Artificial Intelligence (AI) allows for tremendous advancements. At the same time, these developments bring to light interesting ethical issues and dilemmas. These challenges, sometimes feeling a tad uncomfortable, aid us in understanding the potential impact of AI on our daily lives. During my Business Administration studies, I followed the course ‘Artificial Intelligence, Business and Consumers’ with great interest, where we deeply discussed these issues under the guidance of Prof. Dr. Stefano Puntoni. While AI undoubtedly offers wonderful opportunities for businesses and consumers, we must take ethical implications seriously.
Let’s consider this interesting dilemma: Apple users, often willing to pay for quality products, are easily identifiable on the internet because of their use of Safari, Apple’s standard web browser. It’s well known that they often spend more and likely have more to spend. The question then arises, would it be acceptable to adjust the prices of an online store when an Apple user comes shopping, based on their browser choice? This concept, better known as dynamic pricing, raises an ethical issue at the heart of the AI-driven economy.
Dynamic pricing is not a strange concept and certainly not one exclusively born out of AI, but rather a concept that has been among us for a while. Consider situations dealing with groups such as illiterates, children, and the elderly - groups that might have challenges making cost-benefit analyses for various reasons. Should companies, according to the logic of dynamic pricing, silently charge these groups more for the same products?
It is easy to argue that these situations are not comparable. Most people would find it immediately unjust to charge more from the elderly, children, and illiterate individuals. But what if we apply the same ethical question to people who, like Apple users, are clearly willing to spend more? This calls for more research into ethical boundaries.
Artificial Intelligence can sometimes confront us with ethical dilemmas that feel almost Greek-tragic, where heroes are faced with seemingly impossible choices. Think about driving assistance systems that are now standard in new cars. This technology promises a safer future on the road but may sometimes be forced to decide in a fraction of a second who should be harmed in an emergency: an animal or a human, a man or a woman, a child or an older person? The answers to these questions lie not with the AI system itself, but with the programmers shaping the underlying algorithms. Their decisions will influence the future of our mobility, but are we discussing those decisions enough?
This dilemma also impacts the insurance sector. What if an AI system cannot distinguish between an adult and a child? Should we base decisions on cost to minimize financial damage? Or should we opt for a more humane approach, regardless of the cost?
These provocative questions emphasize the importance of a broad and urgent debate on ethical aspects in AI within our society. Without such, there’s a risk that we allow programmers to make decisions about fundamental human values and ethics without giving it proper thought.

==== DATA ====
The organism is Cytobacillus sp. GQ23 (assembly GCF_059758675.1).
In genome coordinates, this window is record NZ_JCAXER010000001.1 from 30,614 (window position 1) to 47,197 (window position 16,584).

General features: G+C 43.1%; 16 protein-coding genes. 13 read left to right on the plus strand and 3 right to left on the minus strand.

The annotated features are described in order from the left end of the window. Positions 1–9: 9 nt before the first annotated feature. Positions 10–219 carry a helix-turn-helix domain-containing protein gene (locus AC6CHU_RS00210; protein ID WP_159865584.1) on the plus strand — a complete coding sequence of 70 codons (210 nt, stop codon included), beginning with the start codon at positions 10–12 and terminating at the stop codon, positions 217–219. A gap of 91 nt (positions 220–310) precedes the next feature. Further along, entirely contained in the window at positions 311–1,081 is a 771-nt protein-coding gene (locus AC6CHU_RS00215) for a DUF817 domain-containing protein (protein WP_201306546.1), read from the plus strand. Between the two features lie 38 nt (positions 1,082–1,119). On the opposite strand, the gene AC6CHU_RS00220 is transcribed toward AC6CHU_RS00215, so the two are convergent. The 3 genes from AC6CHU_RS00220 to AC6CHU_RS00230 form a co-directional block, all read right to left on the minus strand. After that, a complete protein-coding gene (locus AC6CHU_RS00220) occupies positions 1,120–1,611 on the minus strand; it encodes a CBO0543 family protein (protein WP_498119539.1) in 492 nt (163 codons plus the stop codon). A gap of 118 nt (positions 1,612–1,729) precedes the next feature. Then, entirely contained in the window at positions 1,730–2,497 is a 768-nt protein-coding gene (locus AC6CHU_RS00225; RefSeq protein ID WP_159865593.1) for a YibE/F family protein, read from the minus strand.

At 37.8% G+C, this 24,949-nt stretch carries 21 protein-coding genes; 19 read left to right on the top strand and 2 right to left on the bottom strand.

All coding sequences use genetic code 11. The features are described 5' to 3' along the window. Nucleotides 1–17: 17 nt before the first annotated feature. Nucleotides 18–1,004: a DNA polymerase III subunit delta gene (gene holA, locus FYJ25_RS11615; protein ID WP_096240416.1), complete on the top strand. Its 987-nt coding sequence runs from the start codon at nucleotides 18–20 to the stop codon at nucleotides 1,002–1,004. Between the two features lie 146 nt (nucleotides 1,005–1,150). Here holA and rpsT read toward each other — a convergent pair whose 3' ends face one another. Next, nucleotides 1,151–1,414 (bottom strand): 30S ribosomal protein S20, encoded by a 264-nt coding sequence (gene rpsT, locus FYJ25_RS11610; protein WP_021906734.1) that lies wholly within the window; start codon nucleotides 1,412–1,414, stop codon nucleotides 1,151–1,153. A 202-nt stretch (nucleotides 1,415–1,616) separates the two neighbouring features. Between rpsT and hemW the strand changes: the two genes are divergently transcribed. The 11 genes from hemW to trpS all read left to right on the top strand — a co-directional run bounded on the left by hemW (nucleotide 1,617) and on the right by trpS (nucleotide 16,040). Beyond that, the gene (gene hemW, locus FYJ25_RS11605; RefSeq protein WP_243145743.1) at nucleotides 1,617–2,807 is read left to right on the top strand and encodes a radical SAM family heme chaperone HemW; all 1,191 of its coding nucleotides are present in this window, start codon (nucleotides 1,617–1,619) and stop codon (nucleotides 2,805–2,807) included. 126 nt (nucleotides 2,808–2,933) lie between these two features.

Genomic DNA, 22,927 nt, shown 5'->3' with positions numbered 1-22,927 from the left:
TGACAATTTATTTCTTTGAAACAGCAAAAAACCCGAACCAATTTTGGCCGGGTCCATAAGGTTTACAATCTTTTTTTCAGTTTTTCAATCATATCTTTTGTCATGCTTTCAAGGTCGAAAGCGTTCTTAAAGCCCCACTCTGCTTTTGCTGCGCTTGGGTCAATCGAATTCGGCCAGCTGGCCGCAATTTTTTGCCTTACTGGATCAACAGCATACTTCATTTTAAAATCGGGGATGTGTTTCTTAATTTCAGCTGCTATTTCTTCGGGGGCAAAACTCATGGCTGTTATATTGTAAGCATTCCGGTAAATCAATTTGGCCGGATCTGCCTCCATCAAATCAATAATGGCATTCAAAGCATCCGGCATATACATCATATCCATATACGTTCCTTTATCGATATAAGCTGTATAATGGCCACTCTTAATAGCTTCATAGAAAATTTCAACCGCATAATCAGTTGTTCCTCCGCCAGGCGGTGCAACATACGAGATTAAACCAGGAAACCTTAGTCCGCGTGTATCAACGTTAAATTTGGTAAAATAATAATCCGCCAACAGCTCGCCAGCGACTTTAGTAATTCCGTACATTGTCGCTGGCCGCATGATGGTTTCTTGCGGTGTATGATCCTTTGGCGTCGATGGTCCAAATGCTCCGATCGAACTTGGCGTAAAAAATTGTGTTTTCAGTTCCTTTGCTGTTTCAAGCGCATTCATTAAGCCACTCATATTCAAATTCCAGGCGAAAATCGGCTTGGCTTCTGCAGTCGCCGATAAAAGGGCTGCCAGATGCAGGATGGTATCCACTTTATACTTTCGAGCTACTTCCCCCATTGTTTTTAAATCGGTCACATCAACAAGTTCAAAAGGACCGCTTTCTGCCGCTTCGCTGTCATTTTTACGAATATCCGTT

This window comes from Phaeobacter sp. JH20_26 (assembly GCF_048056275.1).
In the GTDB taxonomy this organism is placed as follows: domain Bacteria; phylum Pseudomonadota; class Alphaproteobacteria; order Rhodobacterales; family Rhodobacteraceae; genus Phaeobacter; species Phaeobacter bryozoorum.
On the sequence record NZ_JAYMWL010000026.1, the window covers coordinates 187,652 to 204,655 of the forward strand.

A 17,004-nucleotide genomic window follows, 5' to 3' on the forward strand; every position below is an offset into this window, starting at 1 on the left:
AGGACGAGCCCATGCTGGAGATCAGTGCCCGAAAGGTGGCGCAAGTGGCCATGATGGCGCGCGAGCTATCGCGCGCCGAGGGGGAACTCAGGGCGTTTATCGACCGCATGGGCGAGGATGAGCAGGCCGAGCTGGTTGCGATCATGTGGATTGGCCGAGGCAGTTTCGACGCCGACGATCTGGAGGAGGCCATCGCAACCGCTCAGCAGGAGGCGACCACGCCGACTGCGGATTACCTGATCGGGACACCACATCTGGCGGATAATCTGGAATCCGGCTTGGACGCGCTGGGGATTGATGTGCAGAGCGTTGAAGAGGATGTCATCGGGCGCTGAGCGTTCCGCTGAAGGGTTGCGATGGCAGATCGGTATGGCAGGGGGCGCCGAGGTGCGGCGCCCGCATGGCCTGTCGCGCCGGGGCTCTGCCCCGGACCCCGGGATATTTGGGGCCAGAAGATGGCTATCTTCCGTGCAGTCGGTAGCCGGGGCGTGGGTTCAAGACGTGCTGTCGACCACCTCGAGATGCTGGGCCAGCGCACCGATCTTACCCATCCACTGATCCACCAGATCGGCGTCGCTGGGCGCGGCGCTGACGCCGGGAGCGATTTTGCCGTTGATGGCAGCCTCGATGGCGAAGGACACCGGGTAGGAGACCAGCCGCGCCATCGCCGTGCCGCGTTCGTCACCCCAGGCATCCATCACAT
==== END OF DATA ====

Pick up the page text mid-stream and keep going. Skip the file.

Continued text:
Deep learning, although astounding in its capabilities, has a long way to go before it can adequately grasp the subtleties of human interaction. For example, when we say: “Let’s meet at 6 PM”, humans interpret the intention and arrive on time. But if a party starts at 6 PM, most people won’t arrive exactly at that time. Understanding these kinds of unwritten social rules is extremely difficult for AI. The same goes for sarcasm, or even answering philosophical questions like “What is the meaning of life?”. Recognizing human behavior and intention poses a complicated challenge for AI.
While AI struggles to understand human nuances, people often display a deep-rooted mistrust towards technology. People often display skepticism towards algorithms, even those operating based on thorough data collection and analysis. Human preference for the judgment of their own kind over computer logic leads to interesting questions.
What’s behind this resistance? Where does this mistrust originate? There are many factors contributing to our skepticism towards algorithms. Bias undoubtedly plays a role, but there’s also an element of mystery and unfamiliarity - the idea that algorithms operate as a ‘black box’, making decisions based on criteria we don’t fully understand. Is an algorithm’s judgment fair, or is it just an inscrutable outcome of invisible calculations?
To increase trust in algorithms, we must strive for transparency and fair criteria. This doesn’t just mean explaining how the systems work. It’s also ensuring that the systems are fair, just, and in line with our values.
A Sizeable Assignment: Ethical Dialogue and Transparency
While it’s certainly exciting and challenging to be part of a world developing at such a fast pace, we must not forget that we have the responsibility to thoroughly ponder and discuss ethical considerations at every step of this journey. Artificial intelligence presents us with challenges that go considerably beyond technical and functional limitations. More questions and dilemmas will need to be addressed in the future, and for that, much debate is required. Transparency and accountability are important in this process.
About the author: Farshad Bashir combines his passion for entrepreneurship with tax advice at Taksgemak to assist businesses and individuals with the complex world of tax regulations. He simplifies the complicated and ensures his clients stay on track. Before diving into the consulting world, he was a member of the Dutch Parliament. This combination of political experience and tax knowledge makes him an excellent partner for anyone.